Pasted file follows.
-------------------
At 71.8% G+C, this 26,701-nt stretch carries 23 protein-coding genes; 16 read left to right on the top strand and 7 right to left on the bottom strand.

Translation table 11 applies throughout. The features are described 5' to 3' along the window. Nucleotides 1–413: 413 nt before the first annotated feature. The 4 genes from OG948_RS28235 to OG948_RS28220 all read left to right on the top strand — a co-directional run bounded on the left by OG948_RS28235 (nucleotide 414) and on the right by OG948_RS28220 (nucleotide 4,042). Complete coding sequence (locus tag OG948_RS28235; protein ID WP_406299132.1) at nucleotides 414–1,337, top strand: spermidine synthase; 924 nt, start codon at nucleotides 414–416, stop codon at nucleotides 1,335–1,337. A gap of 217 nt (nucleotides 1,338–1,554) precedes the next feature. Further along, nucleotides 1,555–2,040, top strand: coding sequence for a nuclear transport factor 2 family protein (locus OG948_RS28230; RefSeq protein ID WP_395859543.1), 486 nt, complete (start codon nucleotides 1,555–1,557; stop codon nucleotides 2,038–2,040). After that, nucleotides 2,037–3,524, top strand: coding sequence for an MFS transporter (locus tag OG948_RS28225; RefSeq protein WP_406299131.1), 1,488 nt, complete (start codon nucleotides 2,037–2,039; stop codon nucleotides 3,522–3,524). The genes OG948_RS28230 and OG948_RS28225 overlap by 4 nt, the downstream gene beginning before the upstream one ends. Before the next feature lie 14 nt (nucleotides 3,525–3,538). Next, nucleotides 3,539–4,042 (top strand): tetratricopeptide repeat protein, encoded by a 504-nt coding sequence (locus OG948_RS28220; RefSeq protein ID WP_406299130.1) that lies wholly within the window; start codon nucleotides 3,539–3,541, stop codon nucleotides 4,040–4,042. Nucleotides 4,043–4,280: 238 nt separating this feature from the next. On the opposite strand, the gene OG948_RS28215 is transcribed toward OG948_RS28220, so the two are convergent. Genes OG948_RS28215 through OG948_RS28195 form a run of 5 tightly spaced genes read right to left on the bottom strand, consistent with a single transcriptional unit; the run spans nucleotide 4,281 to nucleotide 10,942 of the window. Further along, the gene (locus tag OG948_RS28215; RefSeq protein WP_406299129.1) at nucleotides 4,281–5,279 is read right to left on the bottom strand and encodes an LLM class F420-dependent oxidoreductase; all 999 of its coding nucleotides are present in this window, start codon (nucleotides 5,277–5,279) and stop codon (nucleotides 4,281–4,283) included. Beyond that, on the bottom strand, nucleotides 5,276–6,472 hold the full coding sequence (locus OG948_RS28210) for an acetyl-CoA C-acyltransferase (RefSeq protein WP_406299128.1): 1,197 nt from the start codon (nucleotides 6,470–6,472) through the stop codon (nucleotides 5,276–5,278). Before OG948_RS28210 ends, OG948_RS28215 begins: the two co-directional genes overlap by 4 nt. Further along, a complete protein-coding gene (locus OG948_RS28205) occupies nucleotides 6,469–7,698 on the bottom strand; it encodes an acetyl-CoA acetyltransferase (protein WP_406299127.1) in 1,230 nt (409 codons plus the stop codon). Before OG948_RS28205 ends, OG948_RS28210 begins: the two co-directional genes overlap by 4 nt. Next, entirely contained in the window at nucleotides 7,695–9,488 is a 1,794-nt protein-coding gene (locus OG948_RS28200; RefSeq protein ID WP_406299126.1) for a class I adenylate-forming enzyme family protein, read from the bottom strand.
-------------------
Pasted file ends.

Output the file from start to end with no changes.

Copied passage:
At 71.8% G+C, this 26,701-nt stretch carries 23 protein-coding genes; 16 read left to right on the top strand and 7 right to left on the bottom strand.

Translation table 11 applies throughout. The features are described 5' to 3' along the window. Nucleotides 1–413: 413 nt before the first annotated feature. The 4 genes from OG948_RS28235 to OG948_RS28220 all read left to right on the top strand — a co-directional run bounded on the left by OG948_RS28235 (nucleotide 414) and on the right by OG948_RS28220 (nucleotide 4,042). Complete coding sequence (locus tag OG948_RS28235; protein ID WP_406299132.1) at nucleotides 414–1,337, top strand: spermidine synthase; 924 nt, start codon at nucleotides 414–416, stop codon at nucleotides 1,335–1,337. A gap of 217 nt (nucleotides 1,338–1,554) precedes the next feature. Further along, nucleotides 1,555–2,040, top strand: coding sequence for a nuclear transport factor 2 family protein (locus OG948_RS28230; RefSeq protein ID WP_395859543.1), 486 nt, complete (start codon nucleotides 1,555–1,557; stop codon nucleotides 2,038–2,040). After that, nucleotides 2,037–3,524, top strand: coding sequence for an MFS transporter (locus tag OG948_RS28225; RefSeq protein WP_406299131.1), 1,488 nt, complete (start codon nucleotides 2,037–2,039; stop codon nucleotides 3,522–3,524). The genes OG948_RS28230 and OG948_RS28225 overlap by 4 nt, the downstream gene beginning before the upstream one ends. Before the next feature lie 14 nt (nucleotides 3,525–3,538). Next, nucleotides 3,539–4,042 (top strand): tetratricopeptide repeat protein, encoded by a 504-nt coding sequence (locus OG948_RS28220; RefSeq protein ID WP_406299130.1) that lies wholly within the window; start codon nucleotides 3,539–3,541, stop codon nucleotides 4,040–4,042. Nucleotides 4,043–4,280: 238 nt separating this feature from the next. On the opposite strand, the gene OG948_RS28215 is transcribed toward OG948_RS28220, so the two are convergent. Genes OG948_RS28215 through OG948_RS28195 form a run of 5 tightly spaced genes read right to left on the bottom strand, consistent with a single transcriptional unit; the run spans nucleotide 4,281 to nucleotide 10,942 of the window. Further along, the gene (locus tag OG948_RS28215; RefSeq protein WP_406299129.1) at nucleotides 4,281–5,279 is read right to left on the bottom strand and encodes an LLM class F420-dependent oxidoreductase; all 999 of its coding nucleotides are present in this window, start codon (nucleotides 5,277–5,279) and stop codon (nucleotides 4,281–4,283) included. Beyond that, on the bottom strand, nucleotides 5,276–6,472 hold the full coding sequence (locus OG948_RS28210) for an acetyl-CoA C-acyltransferase (RefSeq protein WP_406299128.1): 1,197 nt from the start codon (nucleotides 6,470–6,472) through the stop codon (nucleotides 5,276–5,278). Before OG948_RS28210 ends, OG948_RS28215 begins: the two co-directional genes overlap by 4 nt. Further along, a complete protein-coding gene (locus OG948_RS28205) occupies nucleotides 6,469–7,698 on the bottom strand; it encodes an acetyl-CoA acetyltransferase (protein WP_406299127.1) in 1,230 nt (409 codons plus the stop codon). Before OG948_RS28205 ends, OG948_RS28210 begins: the two co-directional genes overlap by 4 nt. Next, entirely contained in the window at nucleotides 7,695–9,488 is a 1,794-nt protein-coding gene (locus OG948_RS28200; RefSeq protein ID WP_406299126.1) for a class I adenylate-forming enzyme family protein, read from the bottom strand.